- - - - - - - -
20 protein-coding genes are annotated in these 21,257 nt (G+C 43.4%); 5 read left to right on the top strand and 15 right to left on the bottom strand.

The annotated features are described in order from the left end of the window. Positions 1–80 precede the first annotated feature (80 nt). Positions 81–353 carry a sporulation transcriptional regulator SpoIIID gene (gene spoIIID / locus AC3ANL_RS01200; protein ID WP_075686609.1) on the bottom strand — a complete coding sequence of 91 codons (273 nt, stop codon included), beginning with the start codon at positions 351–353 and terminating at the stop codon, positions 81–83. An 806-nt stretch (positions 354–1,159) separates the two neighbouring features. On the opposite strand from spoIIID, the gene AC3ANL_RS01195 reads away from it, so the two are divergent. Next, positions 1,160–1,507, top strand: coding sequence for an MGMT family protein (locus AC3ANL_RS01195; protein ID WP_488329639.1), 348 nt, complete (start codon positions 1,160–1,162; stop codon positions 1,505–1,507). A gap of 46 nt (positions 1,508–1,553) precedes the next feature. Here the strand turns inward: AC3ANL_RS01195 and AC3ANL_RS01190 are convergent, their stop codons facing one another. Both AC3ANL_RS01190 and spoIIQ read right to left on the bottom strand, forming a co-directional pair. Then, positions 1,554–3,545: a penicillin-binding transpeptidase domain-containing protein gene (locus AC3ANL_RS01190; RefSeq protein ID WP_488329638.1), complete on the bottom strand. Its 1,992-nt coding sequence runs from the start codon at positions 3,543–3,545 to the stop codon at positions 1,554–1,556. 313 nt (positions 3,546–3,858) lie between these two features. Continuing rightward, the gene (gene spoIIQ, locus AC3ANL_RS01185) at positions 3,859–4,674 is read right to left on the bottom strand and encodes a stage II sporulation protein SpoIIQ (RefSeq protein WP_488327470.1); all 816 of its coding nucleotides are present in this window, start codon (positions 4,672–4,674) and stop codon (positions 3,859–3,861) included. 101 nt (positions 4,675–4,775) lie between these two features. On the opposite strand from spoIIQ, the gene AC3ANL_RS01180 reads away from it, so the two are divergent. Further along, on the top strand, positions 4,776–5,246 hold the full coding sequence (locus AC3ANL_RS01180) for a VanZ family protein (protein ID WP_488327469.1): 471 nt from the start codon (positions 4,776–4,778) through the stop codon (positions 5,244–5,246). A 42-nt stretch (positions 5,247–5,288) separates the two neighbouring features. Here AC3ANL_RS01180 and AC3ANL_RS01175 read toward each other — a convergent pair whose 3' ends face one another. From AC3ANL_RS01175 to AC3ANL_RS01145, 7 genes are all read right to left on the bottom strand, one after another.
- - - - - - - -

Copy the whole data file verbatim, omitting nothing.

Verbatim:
20 protein-coding genes are annotated in these 21,257 nt (G+C 43.4%); 5 read left to right on the top strand and 15 right to left on the bottom strand.

The annotated features are described in order from the left end of the window. Positions 1–80 precede the first annotated feature (80 nt). Positions 81–353 carry a sporulation transcriptional regulator SpoIIID gene (gene spoIIID / locus AC3ANL_RS01200; protein ID WP_075686609.1) on the bottom strand — a complete coding sequence of 91 codons (273 nt, stop codon included), beginning with the start codon at positions 351–353 and terminating at the stop codon, positions 81–83. An 806-nt stretch (positions 354–1,159) separates the two neighbouring features. On the opposite strand from spoIIID, the gene AC3ANL_RS01195 reads away from it, so the two are divergent. Next, positions 1,160–1,507, top strand: coding sequence for an MGMT family protein (locus AC3ANL_RS01195; protein ID WP_488329639.1), 348 nt, complete (start codon positions 1,160–1,162; stop codon positions 1,505–1,507). A gap of 46 nt (positions 1,508–1,553) precedes the next feature. Here the strand turns inward: AC3ANL_RS01195 and AC3ANL_RS01190 are convergent, their stop codons facing one another. Both AC3ANL_RS01190 and spoIIQ read right to left on the bottom strand, forming a co-directional pair. Then, positions 1,554–3,545: a penicillin-binding transpeptidase domain-containing protein gene (locus AC3ANL_RS01190; RefSeq protein ID WP_488329638.1), complete on the bottom strand. Its 1,992-nt coding sequence runs from the start codon at positions 3,543–3,545 to the stop codon at positions 1,554–1,556. 313 nt (positions 3,546–3,858) lie between these two features. Continuing rightward, the gene (gene spoIIQ, locus AC3ANL_RS01185) at positions 3,859–4,674 is read right to left on the bottom strand and encodes a stage II sporulation protein SpoIIQ (RefSeq protein WP_488327470.1); all 816 of its coding nucleotides are present in this window, start codon (positions 4,672–4,674) and stop codon (positions 3,859–3,861) included. 101 nt (positions 4,675–4,775) lie between these two features. On the opposite strand from spoIIQ, the gene AC3ANL_RS01180 reads away from it, so the two are divergent. Further along, on the top strand, positions 4,776–5,246 hold the full coding sequence (locus AC3ANL_RS01180) for a VanZ family protein (protein ID WP_488327469.1): 471 nt from the start codon (positions 4,776–4,778) through the stop codon (positions 5,244–5,246). A 42-nt stretch (positions 5,247–5,288) separates the two neighbouring features. Here AC3ANL_RS01180 and AC3ANL_RS01175 read toward each other — a convergent pair whose 3' ends face one another. From AC3ANL_RS01175 to AC3ANL_RS01145, 7 genes are all read right to left on the bottom strand, one after another.